Now you have a change of name, and a change of genre, do tell us what inspired you to write TIME’S ECHO.

It so happened that I turned 50 in the same year that my 50th romance was published (2008). Less excitingly, it coincided with a crash and burn on the relationship front. I needed a new start and it felt like the right time to change direction. I’m fascinated by the relationship between the past and the present, by what makes us the people we are and behave the way we do. That relationship was at the core of my thesis, just as it is central to every romance I write, where a character’s motivations and goals are rooted in their personal history. So when it came to a change of genre, a ‘time slip’ with a character slipping between past and present was the obvious choice for me. I’ve always admired Barbara Erskine’s novels and I’m intrigued by the idea of being able to go back in time and see what it was “really like”. The past really is a foreign country, and it’s one of my favourite places to travel, even if it is only in my imagination.

As a historian you clearly enjoy research, but which aspect did you find most interesting?

Time’s Echo is set in Elizabethan York, a time and place I ought to know well after researching a thesis on it. Want to know about rubbish disposal or mending the streets? I’m your gal. But what did they have for breakfast? What were they wearing? I quickly realised that actually I knew virtually nothing about day to day life then. I’ve loved finding out more about this, and especially reading contemporary accounts of the rituals of betrothal, marriage, birth and death.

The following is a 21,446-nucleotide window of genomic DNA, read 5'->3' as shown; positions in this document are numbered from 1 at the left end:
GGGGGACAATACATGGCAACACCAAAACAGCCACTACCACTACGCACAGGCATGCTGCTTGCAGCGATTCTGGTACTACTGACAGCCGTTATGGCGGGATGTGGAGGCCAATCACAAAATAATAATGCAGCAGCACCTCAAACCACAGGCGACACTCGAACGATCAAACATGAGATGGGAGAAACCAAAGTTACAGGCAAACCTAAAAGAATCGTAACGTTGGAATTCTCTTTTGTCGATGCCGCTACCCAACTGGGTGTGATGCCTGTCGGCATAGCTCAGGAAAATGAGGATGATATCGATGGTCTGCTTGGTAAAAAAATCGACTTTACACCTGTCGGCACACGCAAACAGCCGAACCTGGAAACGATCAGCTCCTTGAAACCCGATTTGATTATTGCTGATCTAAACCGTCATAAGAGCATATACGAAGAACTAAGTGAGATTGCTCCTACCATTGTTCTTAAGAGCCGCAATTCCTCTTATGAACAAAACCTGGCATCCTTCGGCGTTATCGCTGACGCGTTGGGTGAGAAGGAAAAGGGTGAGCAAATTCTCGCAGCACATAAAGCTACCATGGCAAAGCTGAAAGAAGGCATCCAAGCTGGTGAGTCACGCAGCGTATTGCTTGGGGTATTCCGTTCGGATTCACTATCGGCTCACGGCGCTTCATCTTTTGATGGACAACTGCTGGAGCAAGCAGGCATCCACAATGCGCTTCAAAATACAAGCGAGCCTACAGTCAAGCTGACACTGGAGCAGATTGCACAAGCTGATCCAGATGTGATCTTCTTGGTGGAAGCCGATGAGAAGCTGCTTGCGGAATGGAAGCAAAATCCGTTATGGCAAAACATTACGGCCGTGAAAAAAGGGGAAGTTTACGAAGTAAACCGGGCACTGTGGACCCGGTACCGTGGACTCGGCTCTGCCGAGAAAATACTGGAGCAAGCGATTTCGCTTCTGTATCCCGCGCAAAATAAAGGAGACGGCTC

You delve into the occult and post traumatic stress syndrome in the book. That too must have involved considerable research. How did you go about it?

I have a friend who runs courses helping people to recognize and deal with the symptoms of PTSD and it was really talking to her about the way apparently insignificant sounds or smells can act as triggers, making it seem to survivors as if they are re-experiencing past trauma, that made the story come together. I talked to a specialist in PTSD, and to a psychiatrist friend, and they were both very helpful in understanding not only PTSD itself but also how a psychiatrist would deal with a patient who claimed to be time travelling.

There is an extraordinary amount of information about any kind of occult practice you can imagine on the internet, and I have to admit I didn’t do any personal research there. But I did interview the Chancellor of York Minster himself about the Church of England’s ministry of deliverance, as exorcism is now known. I’ve been amazed by the generosity and willingness of busy people to give up their time to help me.